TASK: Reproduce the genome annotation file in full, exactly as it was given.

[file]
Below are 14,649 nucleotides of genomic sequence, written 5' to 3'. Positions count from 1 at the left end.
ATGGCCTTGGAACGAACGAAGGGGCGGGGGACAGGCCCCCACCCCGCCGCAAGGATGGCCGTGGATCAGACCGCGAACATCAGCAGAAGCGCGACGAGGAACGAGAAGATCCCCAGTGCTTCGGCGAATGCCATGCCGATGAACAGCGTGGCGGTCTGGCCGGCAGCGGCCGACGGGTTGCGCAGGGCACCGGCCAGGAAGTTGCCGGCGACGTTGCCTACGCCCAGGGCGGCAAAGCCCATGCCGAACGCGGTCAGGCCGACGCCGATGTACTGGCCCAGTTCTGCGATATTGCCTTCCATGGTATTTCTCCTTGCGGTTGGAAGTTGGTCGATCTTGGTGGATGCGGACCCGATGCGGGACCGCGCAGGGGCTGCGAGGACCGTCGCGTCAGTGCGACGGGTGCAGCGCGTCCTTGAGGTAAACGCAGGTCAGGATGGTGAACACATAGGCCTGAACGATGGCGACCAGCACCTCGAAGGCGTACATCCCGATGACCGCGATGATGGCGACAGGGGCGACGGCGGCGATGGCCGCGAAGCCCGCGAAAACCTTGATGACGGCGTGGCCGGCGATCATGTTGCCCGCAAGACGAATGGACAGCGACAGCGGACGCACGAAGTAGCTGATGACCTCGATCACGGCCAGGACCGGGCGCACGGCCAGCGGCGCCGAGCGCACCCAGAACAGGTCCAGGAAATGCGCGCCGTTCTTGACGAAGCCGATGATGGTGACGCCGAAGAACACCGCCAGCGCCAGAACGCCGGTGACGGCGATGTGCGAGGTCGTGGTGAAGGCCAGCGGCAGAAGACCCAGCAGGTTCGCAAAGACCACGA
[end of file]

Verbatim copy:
Below are 14,649 nucleotides of genomic sequence, written 5' to 3'. Positions count from 1 at the left end.
ATGGCCTTGGAACGAACGAAGGGGCGGGGGACAGGCCCCCACCCCGCCGCAAGGATGGCCGTGGATCAGACCGCGAACATCAGCAGAAGCGCGACGAGGAACGAGAAGATCCCCAGTGCTTCGGCGAATGCCATGCCGATGAACAGCGTGGCGGTCTGGCCGGCAGCGGCCGACGGGTTGCGCAGGGCACCGGCCAGGAAGTTGCCGGCGACGTTGCCTACGCCCAGGGCGGCAAAGCCCATGCCGAACGCGGTCAGGCCGACGCCGATGTACTGGCCCAGTTCTGCGATATTGCCTTCCATGGTATTTCTCCTTGCGGTTGGAAGTTGGTCGATCTTGGTGGATGCGGACCCGATGCGGGACCGCGCAGGGGCTGCGAGGACCGTCGCGTCAGTGCGACGGGTGCAGCGCGTCCTTGAGGTAAACGCAGGTCAGGATGGTGAACACATAGGCCTGAACGATGGCGACCAGCACCTCGAAGGCGTACATCCCGATGACCGCGATGATGGCGACAGGGGCGACGGCGGCGATGGCCGCGAAGCCCGCGAAAACCTTGATGACGGCGTGGCCGGCGATCATGTTGCCCGCAAGACGAATGGACAGCGACAGCGGACGCACGAAGTAGCTGATGACCTCGATCACGGCCAGGACCGGGCGCACGGCCAGCGGCGCCGAGCGCACCCAGAACAGGTCCAGGAAATGCGCGCCGTTCTTGACGAAGCCGATGATGGTGACGCCGAAGAACACCGCCAGCGCCAGAACGCCGGTGACGGCGATGTGCGAGGTCGTGGTGAAGGCCAGCGGCAGAAGACCCAGCAGGTTCGCAAAGACCACGA